How Lifeguarding Prepared Me for a Career in Proposal Management 

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Lifeguarding and proposal management couldn’t be more different. Lifeguards spend long hours in harsh environments, interacting with beachgoers of varying swimming abilities. They work holidays and weekends. Their departments are underfunded. In 2021, they worked overtime shifts amid a national lifeguard shortage. Compare that to proposal managers who work long hours in fast-paced environments, interacting with SMEs of varying writing abilities. They work holidays and weekends. Their departments are underfunded. In 2021, they worked overtime amid notorious understaffing and the Great Resignation. Actually, lifeguarding and proposal management may not be too different after all.  

In fact, my career in lifeguarding prepared me to be a successful proposal manager. Here are three lessons I’ve learned that have helped me save countless proposals: 

1. When in doubt, go out. 

When I was a lifeguard recruit, I was taught that, “When in doubt, go out.” If you’re not sure if someone needs help or is in trouble, check on them. If the person needs rescuing, great you’re right there. If they don’t need rescuing, then you can use the time to educate the bather. “Hey, did you hear my whistle? You’re in a rip current. Let’s swim back to shore and you can enter the water somewhere safer.” 

Like a lifeguard, a good proposal manager prevents a company’s response to a RFP from turning into an emergency. They monitor deadlines and assignments, while also making sure the work of Subject Matter Experts (SMEs) stays on track. They create a schedule that can handle contingencies, like a printed submission being delayed due to weather. They communicate effectively with others to make sure they understand the conditions of the RFP. 

A good proposal manager isn’t afraid to blow the whistle and intervene in a situation either. If they spot a risk, a good proposal manager will escalate to the appropriate parties. And over time, a good proposal manager learns to spot risks quicker and with more confidence.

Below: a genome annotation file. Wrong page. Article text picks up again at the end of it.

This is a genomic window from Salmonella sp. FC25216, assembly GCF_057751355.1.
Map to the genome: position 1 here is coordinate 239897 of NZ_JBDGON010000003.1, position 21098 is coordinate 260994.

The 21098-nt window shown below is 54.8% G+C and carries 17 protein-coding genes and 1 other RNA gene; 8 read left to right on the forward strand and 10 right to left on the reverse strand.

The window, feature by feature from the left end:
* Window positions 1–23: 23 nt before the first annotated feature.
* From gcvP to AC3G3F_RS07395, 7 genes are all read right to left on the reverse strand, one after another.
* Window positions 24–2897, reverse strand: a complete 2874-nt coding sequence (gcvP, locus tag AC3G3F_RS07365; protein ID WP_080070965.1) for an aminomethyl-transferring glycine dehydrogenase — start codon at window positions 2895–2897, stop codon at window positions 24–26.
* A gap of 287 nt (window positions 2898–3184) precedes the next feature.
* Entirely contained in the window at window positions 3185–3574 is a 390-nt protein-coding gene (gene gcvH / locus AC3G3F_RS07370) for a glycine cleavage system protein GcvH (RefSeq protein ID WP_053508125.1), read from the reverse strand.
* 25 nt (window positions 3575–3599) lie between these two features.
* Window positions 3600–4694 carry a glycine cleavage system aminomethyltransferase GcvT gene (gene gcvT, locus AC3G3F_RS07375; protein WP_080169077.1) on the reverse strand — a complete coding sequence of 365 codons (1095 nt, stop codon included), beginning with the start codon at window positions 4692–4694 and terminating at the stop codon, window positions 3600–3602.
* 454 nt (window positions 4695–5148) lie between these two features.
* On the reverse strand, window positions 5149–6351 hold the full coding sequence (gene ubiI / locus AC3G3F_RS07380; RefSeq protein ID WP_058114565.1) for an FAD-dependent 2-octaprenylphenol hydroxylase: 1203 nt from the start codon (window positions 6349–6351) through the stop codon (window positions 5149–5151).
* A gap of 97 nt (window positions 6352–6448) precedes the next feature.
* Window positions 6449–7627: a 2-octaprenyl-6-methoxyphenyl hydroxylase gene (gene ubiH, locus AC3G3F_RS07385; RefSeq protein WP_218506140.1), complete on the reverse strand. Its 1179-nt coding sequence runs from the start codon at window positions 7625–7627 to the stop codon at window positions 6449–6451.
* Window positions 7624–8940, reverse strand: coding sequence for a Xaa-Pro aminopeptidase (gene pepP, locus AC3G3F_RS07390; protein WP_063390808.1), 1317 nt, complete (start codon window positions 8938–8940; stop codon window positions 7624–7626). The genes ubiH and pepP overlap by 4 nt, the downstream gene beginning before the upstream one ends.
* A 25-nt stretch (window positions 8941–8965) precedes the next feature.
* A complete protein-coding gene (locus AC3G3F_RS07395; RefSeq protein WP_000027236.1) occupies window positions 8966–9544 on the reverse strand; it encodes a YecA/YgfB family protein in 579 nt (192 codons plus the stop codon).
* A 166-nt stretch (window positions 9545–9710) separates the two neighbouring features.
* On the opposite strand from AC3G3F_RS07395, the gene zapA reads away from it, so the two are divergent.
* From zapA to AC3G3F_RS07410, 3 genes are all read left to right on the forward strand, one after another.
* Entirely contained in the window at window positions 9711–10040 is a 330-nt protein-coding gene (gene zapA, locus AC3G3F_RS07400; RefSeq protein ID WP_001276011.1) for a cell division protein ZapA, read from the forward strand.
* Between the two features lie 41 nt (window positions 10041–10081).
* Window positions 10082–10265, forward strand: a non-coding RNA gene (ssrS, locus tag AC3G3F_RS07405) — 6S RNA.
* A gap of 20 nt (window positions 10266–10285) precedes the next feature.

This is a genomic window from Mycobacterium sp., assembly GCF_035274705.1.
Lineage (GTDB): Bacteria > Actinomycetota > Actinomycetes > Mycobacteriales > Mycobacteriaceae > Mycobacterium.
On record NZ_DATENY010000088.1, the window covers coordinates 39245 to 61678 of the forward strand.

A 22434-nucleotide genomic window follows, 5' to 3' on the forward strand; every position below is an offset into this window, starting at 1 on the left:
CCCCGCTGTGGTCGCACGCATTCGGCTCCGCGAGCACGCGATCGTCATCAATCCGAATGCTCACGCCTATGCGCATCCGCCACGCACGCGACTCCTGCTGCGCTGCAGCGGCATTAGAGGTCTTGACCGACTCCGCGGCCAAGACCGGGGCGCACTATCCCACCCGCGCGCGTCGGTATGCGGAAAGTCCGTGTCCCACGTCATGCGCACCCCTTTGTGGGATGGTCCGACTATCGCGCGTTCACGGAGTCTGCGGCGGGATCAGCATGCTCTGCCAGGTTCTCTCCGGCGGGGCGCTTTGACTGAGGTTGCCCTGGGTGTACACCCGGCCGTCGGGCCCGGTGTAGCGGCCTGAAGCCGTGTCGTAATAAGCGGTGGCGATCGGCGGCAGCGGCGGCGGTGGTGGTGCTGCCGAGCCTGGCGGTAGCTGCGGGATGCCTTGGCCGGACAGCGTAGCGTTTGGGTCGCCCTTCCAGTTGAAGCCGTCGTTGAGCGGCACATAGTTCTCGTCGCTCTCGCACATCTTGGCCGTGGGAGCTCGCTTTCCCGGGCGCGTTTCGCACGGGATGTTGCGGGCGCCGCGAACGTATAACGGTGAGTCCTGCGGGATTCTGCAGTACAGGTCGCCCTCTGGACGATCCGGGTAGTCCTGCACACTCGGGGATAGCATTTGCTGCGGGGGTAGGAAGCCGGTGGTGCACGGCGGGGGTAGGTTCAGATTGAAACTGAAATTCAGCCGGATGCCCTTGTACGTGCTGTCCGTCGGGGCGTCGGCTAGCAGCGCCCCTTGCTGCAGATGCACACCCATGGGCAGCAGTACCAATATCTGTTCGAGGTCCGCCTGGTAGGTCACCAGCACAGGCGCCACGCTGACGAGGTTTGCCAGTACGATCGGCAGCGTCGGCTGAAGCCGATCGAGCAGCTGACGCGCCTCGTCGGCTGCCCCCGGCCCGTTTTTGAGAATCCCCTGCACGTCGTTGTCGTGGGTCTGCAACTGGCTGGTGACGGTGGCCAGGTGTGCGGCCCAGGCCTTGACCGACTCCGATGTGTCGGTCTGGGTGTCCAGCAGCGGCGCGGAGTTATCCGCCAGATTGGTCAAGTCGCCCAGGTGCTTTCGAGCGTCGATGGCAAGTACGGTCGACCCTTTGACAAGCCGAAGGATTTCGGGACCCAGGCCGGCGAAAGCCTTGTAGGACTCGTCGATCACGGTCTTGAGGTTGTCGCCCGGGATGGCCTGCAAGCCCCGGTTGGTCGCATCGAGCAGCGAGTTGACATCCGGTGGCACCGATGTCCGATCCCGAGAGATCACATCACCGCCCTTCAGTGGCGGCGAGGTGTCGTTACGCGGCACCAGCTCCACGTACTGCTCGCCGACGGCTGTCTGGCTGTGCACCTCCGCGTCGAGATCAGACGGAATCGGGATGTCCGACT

2. Fast is slow, slow is fast. 

When you see a lifeguard perform a rescue, you probably think, “Man, they’re fast.” In reality, they’re just faster than the average person. They’re still moving with controlled speed. If a lifeguard attempts to go on a rescue and lets their adrenaline take over, they get sloppy and shaky. If a lifeguard controls their adrenaline though, they don’t get injured and make it to the victim. The lifeguard takes the time to calm the victim down and prepare them for the journey to shore so they’re not resisting the whole way. A rescue is fast because the approach is smooth and controlled. 

When an organization receives an RFP, its employees often scramble to get the ball rolling. There is pressure from sales to get a kick-off meeting scheduled as soon as possible. Without a smooth and controlled process, a proposal manager will feel obligated to meet the salesperson’s demands. They’ll schedule the kickoff meeting, scramble to read the RFP, and ultimately miss an important detail that should be addressed in the kickoff. Sometimes that detail could be important as a mandatory intent to bid. Now, the organization has been working on a proposal they can’t even submit because they missed the deadline.